Timber Towers Double in Height as Canada Takes the Lead in Sustainable Cities

As the world looks towards brand new solutions to design and construct sustainable cities of the future Canada has begun to take the lead. British Colombia has doubles the height limits that are allowed for timber towers, and it has become a beacon of possibilities for masterplanners, designers, and architects the world over looking for an innovative and sustainable way to build the high-rise buildings of the near future and beyond.

It all began in Canada with the 18-storey Brock Commons tower in Vancouver. This was once the tallest building made of timber in the entire world, and was built in a process that was much more efficient, cheaper, and much faster than when compared with a tower of a similar size that was made with a steel and concrete structure. It was also had a much lower environmental impact than other materials used to build tall city buildings (offsetting 2,432 metric tonnes of carbon – an estimate). The provincial government in British Colombia has now decided to change the building codes to help the situation. From now on, buildings made from wooden frames can be double the size they were previously, up to 12-storeys. Brock Commons was given an exception at the time it was built.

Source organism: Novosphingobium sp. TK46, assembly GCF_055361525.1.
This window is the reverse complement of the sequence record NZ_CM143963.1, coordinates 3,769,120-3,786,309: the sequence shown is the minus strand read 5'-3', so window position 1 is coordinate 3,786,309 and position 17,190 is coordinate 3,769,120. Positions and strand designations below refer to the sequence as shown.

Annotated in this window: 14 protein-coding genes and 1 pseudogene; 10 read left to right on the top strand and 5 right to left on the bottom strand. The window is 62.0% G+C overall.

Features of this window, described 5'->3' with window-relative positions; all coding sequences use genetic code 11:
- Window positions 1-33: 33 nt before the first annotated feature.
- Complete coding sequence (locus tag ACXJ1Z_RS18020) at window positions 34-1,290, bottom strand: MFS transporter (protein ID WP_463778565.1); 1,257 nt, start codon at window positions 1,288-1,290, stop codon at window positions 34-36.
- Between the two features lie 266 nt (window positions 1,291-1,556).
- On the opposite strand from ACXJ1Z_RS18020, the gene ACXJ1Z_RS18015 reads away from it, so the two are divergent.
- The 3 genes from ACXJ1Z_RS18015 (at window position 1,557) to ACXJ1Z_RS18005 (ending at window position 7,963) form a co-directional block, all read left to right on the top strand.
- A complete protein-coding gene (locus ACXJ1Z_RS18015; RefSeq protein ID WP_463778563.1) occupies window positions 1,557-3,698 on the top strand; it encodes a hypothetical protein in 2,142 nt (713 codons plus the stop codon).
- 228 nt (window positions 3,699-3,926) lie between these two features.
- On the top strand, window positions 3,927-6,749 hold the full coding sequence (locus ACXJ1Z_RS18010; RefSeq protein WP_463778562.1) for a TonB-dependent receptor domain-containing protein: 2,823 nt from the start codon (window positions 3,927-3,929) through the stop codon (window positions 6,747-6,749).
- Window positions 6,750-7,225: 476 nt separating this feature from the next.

The change of building codes in BC is expected to be taken on as a standard by the Canadian government and matched across the nation, in a bold move that will be welcomed by architects and urban planners across the world. Back in Vancouver, the Canada Earth Tower is planning to push these limits even further, with an ambitious aim to be the tallest wooden building in the world, standing at 40-storeys high, and including 200 homes and an outdoor garden every three floors. Alongside the residential properties are planned retail and office space in a well thought-out nod to how the cities of the future could be shaped upwards whilst balancing environmental needs with fiscal opportunities.

Across Canada the impact on these moves has already been considerable, with around 500 mid-rise timber buildings in the process of completion in various parts of the country, and there continues to be a relaxation in building codes in other countries as a direct result of the route Canada appears to be taking. These changes can be seen in relaxation of codes in the United States and China.

It certainly helps of course that Canada is home to around 350 million hectares of forest, and although huge swathes of this land is rightly protected from logging, there is a growing awareness of the environmental impact of construction and the growth in urban and metropolitan developments. As populations continue to move into big towns and cities from the countryside and the world faces up to climate change, there is a need to start looking at construction in a different way, in order to meet the needs of the economy, the population, but also to be fully aware of how we can help the environment.

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